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      Quantitative alterations in nuclear structure predict prostate carcinoma distant metastasis and death in men with biochemical recurrence after radical prostatectomy (pages 2583–2591)

      Masood A. Khan, Patrick C. Walsh, M. Craig Miller, Wesley D. Bales, Jonathan I. Epstein, Leslie A. Mangold, Alan W. Partin and Robert W. Veltri

      Version of Record online: 20 OCT 2003 | DOI: 10.1002/cncr.11852

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      Quantitative nuclear grade (QNG) solutions derived from sets of nuclear morphometric descriptors of size, shape, DNA content, and chromatin texture independently predicted which men with biochemical recurrence after radical prostatectomy were likely to experience more rapid progression to distant metastasis and/or death. Therefore, the QNG biomarker may allow a more reliable prediction at the time of surgery of which patients may benefit from immediate adjuvant therapy.

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      A Phase II study of estramustine, docetaxel, and carboplatin with granulocyte–colony-stimulating factor support in patients with hormone-refractory prostate carcinoma : Cancer and Leukemia Group B 99813 (pages 2592–2598)

      William K. Oh, Susan Halabi, W. Kevin Kelly, Cary Werner, Paul A. Godley, Nicholas J. Vogelzang, Eric J. Small and for the Cancer and Leukemia Group B

      Version of Record online: 10 NOV 2003 | DOI: 10.1002/cncr.11829

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      In a Phase II multicenter, cooperative group trial of men with hormone-refractory prostate carcinoma, estramustine, docetaxel, and carboplatin with granulocyte–colony-stimulating factor support resulted in a ≥ 50% decline in prostate-specific antigen in 68% of patients, as well as measurable responses in 52% of patients.

    9. Gynecologic Oncology
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      Prophylactic oophorectomy : A morphologic and immunohistochemical study (pages 2599–2606)

      Peter W. Schlosshauer, Carmel J. Cohen, Frederique Penault-Llorca, Carlos R. Miranda, Yves-Jean Bignon, Jacques Dauplat and Liane Deligdisch

      Version of Record online: 5 NOV 2003 | DOI: 10.1002/cncr.11848

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      Prophylactically removed ovaries were compared with normal ovaries and papillary serous ovarian carcinomas regarding morphologic features and expression of neoplasia-associated markers. Findings suggest the existence of preneoplastic changes in ovarian surface epithelium.

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      Loss of surface and cyst epithelial basement membranes and preneoplastic morphologic changes in prophylactic oophorectomies (pages 2607–2623)

      Isabelle H. Roland, Wan-Lin Yang, Dong-Hua Yang, Mary B. Daly, Robert F. Ozols, Thomas C. Hamilton, Henry T. Lynch, Andrew K. Godwin and Xiang-Xi Xu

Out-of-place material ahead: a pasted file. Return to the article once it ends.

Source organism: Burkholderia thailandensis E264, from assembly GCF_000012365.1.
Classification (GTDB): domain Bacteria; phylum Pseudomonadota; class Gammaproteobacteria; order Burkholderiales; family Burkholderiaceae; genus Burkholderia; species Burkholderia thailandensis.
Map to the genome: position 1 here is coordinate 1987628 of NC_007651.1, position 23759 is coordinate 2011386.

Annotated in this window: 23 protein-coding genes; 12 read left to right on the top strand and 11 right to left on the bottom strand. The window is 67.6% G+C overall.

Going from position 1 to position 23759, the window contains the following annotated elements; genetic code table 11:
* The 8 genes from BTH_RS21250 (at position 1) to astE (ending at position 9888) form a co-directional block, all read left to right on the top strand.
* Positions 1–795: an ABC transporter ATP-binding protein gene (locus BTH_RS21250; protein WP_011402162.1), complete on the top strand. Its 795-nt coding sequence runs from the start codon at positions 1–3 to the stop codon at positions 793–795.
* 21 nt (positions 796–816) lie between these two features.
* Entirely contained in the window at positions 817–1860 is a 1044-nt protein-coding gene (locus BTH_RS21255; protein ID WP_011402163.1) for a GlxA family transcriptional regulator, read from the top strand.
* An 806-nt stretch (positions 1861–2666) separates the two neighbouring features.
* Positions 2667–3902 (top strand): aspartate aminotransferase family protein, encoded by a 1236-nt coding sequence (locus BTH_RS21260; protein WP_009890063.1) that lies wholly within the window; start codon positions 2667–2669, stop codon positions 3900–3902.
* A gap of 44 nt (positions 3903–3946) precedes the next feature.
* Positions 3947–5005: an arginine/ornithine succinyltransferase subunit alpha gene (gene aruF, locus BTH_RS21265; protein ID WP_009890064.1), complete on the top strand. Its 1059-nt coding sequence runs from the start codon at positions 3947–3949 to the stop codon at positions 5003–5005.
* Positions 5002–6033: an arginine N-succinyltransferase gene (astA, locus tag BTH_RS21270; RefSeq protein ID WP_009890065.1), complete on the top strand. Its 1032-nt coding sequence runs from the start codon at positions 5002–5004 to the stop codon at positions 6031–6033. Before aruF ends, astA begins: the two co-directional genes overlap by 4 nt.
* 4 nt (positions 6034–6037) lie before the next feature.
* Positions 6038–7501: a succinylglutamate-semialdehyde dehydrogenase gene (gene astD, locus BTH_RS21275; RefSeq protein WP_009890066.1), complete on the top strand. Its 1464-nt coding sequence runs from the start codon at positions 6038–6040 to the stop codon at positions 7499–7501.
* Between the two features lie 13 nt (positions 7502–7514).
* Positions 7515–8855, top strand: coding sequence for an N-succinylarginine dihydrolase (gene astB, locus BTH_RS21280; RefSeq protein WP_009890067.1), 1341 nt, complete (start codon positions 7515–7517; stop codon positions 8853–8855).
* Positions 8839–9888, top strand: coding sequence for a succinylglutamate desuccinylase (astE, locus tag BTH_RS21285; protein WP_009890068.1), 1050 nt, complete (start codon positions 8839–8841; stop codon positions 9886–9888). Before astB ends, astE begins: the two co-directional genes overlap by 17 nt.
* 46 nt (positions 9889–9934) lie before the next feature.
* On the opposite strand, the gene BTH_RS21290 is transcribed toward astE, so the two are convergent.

Version of Record online: 5 NOV 2003 | DOI: 10.1002/cncr.11847

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      An increase in cyclooxygenase-2 staining was found to be correlated with the loss of epithelial basement membrane in ovarian surface epithelia from prophylactic oophorectomies.

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      The value of routine follow-up in patients treated for carcinoma of the vulva (pages 2624–2629)

      Maaike H. M. Oonk, Joanne A. de Hullu, Harry Hollema, Marian J. E. Mourits, Elisabeth Pras, Anke N. M. Wymenga and Ate G. J. van der Zee

      Version of Record online: 14 OCT 2003 | DOI: 10.1002/cncr.11837

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      Follow-up in patients with vulvar carcinoma has been routine for many years, although to the authors' knowledge its value has never been demonstrated. The data from the current study indicate that routinely scheduled follow-up meetings for patients with carcinoma of the vulva result in the detection of smaller recurrences in a substantial proportion of patients compared with self-reported recurrences.

    12. Hematologic Malignancies
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      Long-term follow-up of autologous stem cell transplantation in patients with diffuse mantle cell lymphoma in first disease remission : The prognostic value of β2-microglobulin and the tumor score (pages 2630–2635)

      Issa F. Khouri, Rima M. Saliba, Grace-Julia Okoroji, Sandra A. Acholonu and Richard E. Champlin

      Version of Record online: 29 OCT 2003 | DOI: 10.1002/cncr.11838

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      Mantle cell lymphoma (MCL) is a discrete entity characterized by generalized lymphadenopathy with frequent involvement of the bone marrow, spleen, and gastrointestinal tract. The reported outcome in patients with MCL treated with conventional therapy alone has been poor. In 1994, the authors began to examine the efficacy of high-dose cyclophosphamide and total body irradiation followed by autologous stem cell transplantation (ASCT) in patients with MCL in first disease remission. The current study was conducted to analyze the long-term results of ASCT in patients with diffuse MCL in first disease remission.

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      Imatinib mesylate therapy improves survival in patients with newly diagnosed Philadelphia chromosome-positive chronic myelogenous leukemia in the chronic phase : Comparison with historic data (pages 2636–2642)

      Hagop M. Kantarjian, Susan O'Brien, Jorge Cortes, Francis J. Giles, Mary Beth Rios, Jianqin Shan, Stefan Faderl, Guillermo Garcia-Manero, Alessandra Ferrajoli, Srdan Verstovsek, William Wierda, Michael Keating and Moshe Talpaz